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      • Mark says:

        It doesn’t matter that Felix has allowed 77 R. Had Liriano pitched the same amount of innings he would have allowed more ER, assuming the ERA stays where it is. Felix is still allowing less runs to cross the plate than Liriano.

        Liriano had a terrific year but the innings gap is just too hard to ignore.

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  4. Eric says:

    Much better candidate than CC or Prince from my prejudices, looking forward to seeing Liriano in the playoffs.

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  5. Erik says:

    I would love to have someone present a case for all the Cy Young Award candidates while excluding the W’s and L’s for each pitcher.

    I would have no doubt that Liriano or Hernandez would be the front runner if it was presented in that manner.

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  6. Mike says:

    Frankly, I’m OK with Liriano not getting consideration for the Cy Young award. As a Twins fan, I’ll be very happy if the Twins could re-sign Liriano to a multi-year deal this offseason without having to pay an extra Cy Young premium.

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  7. Jon E says:

    Morosi’s claim that Greinke pitched in some meaningful games early in his Cy Young year as justification of Greinke’s Cy-award over Felix getting one is laughable. Almost an insult to the collective intelligence of his readership.

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  8. Doug Bies says:

    Thank you. I’m am getting so sick of this Sabathis/Price talk. I hate how who the general public follows just focuses on basic stats like wins & era that a pitcher doesn’t have much control over. I would have to consider both Lirano & Lee the front runners right now & hope that someone doesn’t win it just because of a high win total. When will epsn focus on more important stuff like fip, whip, bb/k ratios? Till that starts happening, award voting is a complete joke, and should bear very little weight when evaluating a players career.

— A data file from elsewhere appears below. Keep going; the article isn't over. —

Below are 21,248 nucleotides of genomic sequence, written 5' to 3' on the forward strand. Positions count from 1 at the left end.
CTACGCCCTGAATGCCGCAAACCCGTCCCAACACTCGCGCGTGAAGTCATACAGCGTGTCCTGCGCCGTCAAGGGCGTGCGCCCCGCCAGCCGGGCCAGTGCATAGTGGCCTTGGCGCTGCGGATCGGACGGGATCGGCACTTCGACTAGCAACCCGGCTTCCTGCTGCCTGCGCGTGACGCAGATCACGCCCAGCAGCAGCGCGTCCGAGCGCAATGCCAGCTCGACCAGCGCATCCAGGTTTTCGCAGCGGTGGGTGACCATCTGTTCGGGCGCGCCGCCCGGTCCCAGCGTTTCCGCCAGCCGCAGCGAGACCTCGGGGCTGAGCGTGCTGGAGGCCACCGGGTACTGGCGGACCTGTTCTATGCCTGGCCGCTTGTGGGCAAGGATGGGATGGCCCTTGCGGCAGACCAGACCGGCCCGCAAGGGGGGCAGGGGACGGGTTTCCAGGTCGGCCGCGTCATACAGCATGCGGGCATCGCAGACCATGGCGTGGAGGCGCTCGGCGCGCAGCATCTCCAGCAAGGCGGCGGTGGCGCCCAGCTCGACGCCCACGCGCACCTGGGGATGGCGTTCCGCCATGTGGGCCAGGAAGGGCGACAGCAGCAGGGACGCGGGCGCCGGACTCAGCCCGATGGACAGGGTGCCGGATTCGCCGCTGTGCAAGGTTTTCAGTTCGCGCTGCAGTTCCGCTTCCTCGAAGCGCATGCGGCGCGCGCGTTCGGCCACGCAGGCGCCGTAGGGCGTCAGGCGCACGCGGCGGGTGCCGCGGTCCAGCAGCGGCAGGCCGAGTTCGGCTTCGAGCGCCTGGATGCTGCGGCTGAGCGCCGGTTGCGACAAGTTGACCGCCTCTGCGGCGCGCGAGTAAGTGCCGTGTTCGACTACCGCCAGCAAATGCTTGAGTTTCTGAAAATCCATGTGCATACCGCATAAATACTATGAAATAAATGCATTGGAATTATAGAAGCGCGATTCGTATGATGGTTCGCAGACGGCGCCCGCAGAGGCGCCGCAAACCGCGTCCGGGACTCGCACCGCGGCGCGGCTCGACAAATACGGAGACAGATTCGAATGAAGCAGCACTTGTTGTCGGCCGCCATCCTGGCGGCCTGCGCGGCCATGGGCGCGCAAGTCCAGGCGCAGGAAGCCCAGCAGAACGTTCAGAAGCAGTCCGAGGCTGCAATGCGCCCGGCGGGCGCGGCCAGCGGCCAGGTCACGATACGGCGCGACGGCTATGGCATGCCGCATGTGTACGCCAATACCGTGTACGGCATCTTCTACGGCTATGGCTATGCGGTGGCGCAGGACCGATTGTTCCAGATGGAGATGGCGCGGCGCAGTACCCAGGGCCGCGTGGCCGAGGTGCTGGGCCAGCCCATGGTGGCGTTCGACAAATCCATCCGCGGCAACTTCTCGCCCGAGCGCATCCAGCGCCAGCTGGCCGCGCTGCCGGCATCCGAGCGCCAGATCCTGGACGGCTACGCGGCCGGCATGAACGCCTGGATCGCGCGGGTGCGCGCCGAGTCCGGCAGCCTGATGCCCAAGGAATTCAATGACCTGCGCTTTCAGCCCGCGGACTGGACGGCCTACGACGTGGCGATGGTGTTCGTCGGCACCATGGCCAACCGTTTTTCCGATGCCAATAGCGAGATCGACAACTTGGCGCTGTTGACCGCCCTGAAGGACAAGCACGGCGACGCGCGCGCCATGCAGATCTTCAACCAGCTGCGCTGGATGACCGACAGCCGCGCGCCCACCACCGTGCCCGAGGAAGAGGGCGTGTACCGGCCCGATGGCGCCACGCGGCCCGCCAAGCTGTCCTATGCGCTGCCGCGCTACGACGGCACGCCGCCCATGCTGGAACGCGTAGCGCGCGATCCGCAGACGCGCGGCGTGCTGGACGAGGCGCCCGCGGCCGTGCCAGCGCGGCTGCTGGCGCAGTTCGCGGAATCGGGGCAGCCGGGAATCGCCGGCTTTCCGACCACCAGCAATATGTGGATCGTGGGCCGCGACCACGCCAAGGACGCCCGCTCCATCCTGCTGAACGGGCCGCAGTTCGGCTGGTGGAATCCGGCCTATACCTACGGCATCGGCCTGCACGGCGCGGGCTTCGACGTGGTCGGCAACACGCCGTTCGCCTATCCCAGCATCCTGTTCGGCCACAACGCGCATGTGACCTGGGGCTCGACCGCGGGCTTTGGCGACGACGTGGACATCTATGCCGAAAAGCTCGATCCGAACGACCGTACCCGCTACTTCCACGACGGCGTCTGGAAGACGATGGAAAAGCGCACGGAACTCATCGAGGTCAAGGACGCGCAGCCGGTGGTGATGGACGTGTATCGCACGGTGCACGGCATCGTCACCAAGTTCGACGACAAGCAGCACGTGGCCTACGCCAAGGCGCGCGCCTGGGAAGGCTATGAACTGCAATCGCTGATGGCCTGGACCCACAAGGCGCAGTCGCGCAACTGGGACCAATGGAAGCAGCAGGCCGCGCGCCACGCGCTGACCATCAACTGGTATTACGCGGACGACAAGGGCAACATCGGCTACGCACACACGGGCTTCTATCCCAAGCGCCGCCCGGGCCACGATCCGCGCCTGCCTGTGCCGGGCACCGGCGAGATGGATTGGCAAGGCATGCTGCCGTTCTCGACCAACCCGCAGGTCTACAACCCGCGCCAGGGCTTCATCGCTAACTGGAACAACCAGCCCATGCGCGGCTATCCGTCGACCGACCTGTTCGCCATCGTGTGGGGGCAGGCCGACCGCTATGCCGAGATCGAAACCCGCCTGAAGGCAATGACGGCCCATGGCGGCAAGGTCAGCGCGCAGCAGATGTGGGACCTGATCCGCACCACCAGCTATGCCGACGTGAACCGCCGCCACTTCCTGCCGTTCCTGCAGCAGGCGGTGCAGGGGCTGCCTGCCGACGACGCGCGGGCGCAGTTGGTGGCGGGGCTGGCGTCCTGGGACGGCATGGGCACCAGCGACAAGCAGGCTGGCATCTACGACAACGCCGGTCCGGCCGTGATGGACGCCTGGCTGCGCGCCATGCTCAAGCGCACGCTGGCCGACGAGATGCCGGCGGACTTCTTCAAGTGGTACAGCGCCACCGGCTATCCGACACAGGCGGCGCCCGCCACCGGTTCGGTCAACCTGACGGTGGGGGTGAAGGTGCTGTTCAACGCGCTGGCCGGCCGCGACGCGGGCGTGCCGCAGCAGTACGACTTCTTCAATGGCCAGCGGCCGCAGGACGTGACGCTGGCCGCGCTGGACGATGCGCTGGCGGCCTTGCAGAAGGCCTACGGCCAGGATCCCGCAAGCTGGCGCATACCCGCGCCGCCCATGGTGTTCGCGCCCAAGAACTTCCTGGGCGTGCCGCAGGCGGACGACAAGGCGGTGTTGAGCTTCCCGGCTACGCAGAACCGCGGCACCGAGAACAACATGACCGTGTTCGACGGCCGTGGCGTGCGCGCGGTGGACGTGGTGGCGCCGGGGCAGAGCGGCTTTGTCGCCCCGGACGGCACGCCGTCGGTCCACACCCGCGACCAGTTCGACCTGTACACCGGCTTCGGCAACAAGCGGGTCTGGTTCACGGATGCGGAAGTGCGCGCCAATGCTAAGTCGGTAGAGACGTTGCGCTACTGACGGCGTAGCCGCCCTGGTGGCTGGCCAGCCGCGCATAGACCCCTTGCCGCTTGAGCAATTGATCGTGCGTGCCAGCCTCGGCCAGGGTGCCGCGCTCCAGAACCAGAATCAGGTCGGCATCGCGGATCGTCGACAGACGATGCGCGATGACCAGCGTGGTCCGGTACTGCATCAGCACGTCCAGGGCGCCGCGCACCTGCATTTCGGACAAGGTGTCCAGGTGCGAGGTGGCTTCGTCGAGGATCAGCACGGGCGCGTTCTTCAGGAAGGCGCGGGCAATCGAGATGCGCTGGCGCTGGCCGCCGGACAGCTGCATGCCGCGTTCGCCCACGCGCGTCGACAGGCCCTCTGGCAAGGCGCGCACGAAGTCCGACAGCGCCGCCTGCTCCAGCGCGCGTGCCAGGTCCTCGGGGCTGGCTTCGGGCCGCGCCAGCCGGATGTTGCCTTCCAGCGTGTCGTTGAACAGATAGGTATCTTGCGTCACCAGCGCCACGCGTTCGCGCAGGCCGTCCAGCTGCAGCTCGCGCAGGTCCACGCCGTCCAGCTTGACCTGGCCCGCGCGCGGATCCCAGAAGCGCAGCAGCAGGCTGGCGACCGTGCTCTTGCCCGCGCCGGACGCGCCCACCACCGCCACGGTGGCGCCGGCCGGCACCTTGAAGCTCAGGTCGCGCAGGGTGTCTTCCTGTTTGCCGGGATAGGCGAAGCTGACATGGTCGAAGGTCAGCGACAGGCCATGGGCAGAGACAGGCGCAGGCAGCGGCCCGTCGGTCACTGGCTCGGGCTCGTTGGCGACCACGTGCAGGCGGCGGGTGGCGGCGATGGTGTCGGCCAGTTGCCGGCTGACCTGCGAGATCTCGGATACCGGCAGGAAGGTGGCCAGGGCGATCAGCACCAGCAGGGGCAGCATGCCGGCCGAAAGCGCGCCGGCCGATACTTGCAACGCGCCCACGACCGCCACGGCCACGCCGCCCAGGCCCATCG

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  9. David G says:

    …no my kid is cuter… no mine is!… Who cares about the Cy Young? Isn’t winning the championship the goal?

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    • Bill says:

      Well, you just read an article entitled “Liriano is lost in the Cy Young world”, so I’m guessing you care about the Cy Young.

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  10. Justin says:

    Good article.

    I feel like anyone following fangraphs, sabermetrics, etc. should saying King Felix and Liriano are the two best pitchers in the AL. Not the front-runners, but def. the best best pitchers. I would even suggest that Lester and Lee have been better than both Price and Sabathia.

    1. King Felix
    2. Liriano
    3. Lee
    4. Lester
    5. Sabathia (and yes, I know he has not been the 5th best pitcher in the AL, maybe 7-8th)

    But those top 4 have clearly been the best pitchers this yr, and it just so happens that they are 1-4 in AL WAR. And doing my analysis, that is the last stat I am looking at (but am doing so indirectly bc I look at FIP, xFIP, K%, BB%, K/BB, GB%, BABiP, HR%)